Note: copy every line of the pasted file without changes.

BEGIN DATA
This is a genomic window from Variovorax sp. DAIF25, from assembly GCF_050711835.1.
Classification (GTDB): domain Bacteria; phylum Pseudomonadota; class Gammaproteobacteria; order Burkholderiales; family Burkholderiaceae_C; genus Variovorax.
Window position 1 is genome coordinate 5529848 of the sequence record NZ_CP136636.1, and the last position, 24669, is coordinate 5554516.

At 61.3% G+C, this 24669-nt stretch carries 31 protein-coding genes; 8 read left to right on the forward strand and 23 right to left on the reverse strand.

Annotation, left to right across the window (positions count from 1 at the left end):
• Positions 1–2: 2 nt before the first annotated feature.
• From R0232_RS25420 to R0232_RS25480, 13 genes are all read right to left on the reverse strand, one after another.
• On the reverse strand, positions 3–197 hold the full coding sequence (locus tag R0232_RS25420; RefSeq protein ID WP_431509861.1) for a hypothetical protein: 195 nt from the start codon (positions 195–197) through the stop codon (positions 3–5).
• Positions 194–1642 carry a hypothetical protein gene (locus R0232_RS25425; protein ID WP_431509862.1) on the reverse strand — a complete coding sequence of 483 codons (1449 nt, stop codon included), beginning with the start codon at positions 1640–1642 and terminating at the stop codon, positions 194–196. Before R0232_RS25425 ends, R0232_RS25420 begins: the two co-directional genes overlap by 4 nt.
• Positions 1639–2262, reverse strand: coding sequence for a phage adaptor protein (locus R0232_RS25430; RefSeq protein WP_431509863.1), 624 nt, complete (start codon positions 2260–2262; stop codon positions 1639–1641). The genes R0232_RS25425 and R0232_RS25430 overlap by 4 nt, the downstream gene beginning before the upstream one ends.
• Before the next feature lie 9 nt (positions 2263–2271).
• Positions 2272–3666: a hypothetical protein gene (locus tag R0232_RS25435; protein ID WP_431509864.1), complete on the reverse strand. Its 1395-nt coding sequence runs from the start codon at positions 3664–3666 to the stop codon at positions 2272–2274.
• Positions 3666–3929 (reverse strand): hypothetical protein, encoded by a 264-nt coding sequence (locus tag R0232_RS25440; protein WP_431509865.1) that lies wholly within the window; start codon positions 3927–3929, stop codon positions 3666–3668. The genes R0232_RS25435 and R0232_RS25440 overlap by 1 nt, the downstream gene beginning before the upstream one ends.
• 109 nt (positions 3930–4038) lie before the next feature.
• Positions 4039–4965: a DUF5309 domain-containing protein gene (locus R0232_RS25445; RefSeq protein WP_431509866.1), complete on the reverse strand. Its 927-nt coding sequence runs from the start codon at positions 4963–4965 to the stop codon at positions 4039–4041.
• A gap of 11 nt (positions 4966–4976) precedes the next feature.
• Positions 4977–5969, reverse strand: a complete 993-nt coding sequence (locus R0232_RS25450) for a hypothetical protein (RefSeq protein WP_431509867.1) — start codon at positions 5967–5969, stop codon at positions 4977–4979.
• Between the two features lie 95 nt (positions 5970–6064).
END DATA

This is a genomic window from Variovorax sp. DAIF25, from assembly GCF_050711835.1.
Classification (GTDB): domain Bacteria; phylum Pseudomonadota; class Gammaproteobacteria; order Burkholderiales; family Burkholderiaceae_C; genus Variovorax.
Window position 1 is genome coordinate 5529848 of the sequence record NZ_CP136636.1, and the last position, 24669, is coordinate 5554516.

At 61.3% G+C, this 24669-nt stretch carries 31 protein-coding genes; 8 read left to right on the forward strand and 23 right to left on the reverse strand.

Annotation, left to right across the window (positions count from 1 at the left end):
• Positions 1–2: 2 nt before the first annotated feature.
• From R0232_RS25420 to R0232_RS25480, 13 genes are all read right to left on the reverse strand, one after another.
• On the reverse strand, positions 3–197 hold the full coding sequence (locus tag R0232_RS25420; RefSeq protein ID WP_431509861.1) for a hypothetical protein: 195 nt from the start codon (positions 195–197) through the stop codon (positions 3–5).
• Positions 194–1642 carry a hypothetical protein gene (locus R0232_RS25425; protein ID WP_431509862.1) on the reverse strand — a complete coding sequence of 483 codons (1449 nt, stop codon included), beginning with the start codon at positions 1640–1642 and terminating at the stop codon, positions 194–196. Before R0232_RS25425 ends, R0232_RS25420 begins: the two co-directional genes overlap by 4 nt.
• Positions 1639–2262, reverse strand: coding sequence for a phage adaptor protein (locus R0232_RS25430; RefSeq protein WP_431509863.1), 624 nt, complete (start codon positions 2260–2262; stop codon positions 1639–1641). The genes R0232_RS25425 and R0232_RS25430 overlap by 4 nt, the downstream gene beginning before the upstream one ends.
• Before the next feature lie 9 nt (positions 2263–2271).
• Positions 2272–3666: a hypothetical protein gene (locus tag R0232_RS25435; protein ID WP_431509864.1), complete on the reverse strand. Its 1395-nt coding sequence runs from the start codon at positions 3664–3666 to the stop codon at positions 2272–2274.
• Positions 3666–3929 (reverse strand): hypothetical protein, encoded by a 264-nt coding sequence (locus tag R0232_RS25440; protein WP_431509865.1) that lies wholly within the window; start codon positions 3927–3929, stop codon positions 3666–3668. The genes R0232_RS25435 and R0232_RS25440 overlap by 1 nt, the downstream gene beginning before the upstream one ends.
• 109 nt (positions 3930–4038) lie before the next feature.
• Positions 4039–4965: a DUF5309 domain-containing protein gene (locus R0232_RS25445; RefSeq protein WP_431509866.1), complete on the reverse strand. Its 927-nt coding sequence runs from the start codon at positions 4963–4965 to the stop codon at positions 4039–4041.
• A gap of 11 nt (positions 4966–4976) precedes the next feature.
• Positions 4977–5969, reverse strand: a complete 993-nt coding sequence (locus R0232_RS25450) for a hypothetical protein (RefSeq protein WP_431509867.1) — start codon at positions 5967–5969, stop codon at positions 4977–4979.
• Between the two features lie 95 nt (positions 5970–6064).